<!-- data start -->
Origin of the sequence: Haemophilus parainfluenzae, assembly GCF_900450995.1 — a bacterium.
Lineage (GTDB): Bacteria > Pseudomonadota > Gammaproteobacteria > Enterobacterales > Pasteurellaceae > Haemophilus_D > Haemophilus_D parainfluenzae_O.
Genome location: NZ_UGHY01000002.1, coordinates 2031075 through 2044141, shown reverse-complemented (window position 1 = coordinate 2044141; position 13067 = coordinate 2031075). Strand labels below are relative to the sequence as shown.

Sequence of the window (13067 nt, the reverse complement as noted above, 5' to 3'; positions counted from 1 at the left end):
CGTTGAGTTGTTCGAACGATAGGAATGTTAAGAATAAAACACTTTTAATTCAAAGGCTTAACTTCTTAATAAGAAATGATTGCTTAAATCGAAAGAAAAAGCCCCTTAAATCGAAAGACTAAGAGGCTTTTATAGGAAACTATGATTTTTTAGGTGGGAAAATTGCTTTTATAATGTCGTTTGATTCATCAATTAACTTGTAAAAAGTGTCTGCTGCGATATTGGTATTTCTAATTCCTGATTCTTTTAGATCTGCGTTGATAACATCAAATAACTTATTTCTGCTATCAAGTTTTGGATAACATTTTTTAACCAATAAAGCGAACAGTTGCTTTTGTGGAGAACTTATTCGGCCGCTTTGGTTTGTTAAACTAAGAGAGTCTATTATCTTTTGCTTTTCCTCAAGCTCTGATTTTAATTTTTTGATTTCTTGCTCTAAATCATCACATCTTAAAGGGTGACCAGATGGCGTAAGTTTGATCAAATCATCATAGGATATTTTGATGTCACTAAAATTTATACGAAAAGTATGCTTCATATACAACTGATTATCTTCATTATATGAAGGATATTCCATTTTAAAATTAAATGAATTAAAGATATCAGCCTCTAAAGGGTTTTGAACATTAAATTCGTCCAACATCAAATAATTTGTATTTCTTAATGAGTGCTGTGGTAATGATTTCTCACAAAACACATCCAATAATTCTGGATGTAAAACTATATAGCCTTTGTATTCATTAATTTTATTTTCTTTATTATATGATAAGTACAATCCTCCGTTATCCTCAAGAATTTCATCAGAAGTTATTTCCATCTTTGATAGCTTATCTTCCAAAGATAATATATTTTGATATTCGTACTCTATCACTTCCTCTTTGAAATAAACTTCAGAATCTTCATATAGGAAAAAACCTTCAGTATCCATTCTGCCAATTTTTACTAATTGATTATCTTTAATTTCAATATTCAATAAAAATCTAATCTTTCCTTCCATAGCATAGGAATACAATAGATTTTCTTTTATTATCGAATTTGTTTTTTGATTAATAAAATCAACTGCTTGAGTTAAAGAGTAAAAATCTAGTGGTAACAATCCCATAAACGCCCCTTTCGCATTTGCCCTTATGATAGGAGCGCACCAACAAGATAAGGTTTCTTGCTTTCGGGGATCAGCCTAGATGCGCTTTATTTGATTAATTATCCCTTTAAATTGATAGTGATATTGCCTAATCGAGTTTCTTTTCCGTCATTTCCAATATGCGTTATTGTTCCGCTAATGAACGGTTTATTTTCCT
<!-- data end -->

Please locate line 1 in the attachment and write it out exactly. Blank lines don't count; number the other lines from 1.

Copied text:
Origin of the sequence: Haemophilus parainfluenzae, assembly GCF_900450995.1 — a bacterium.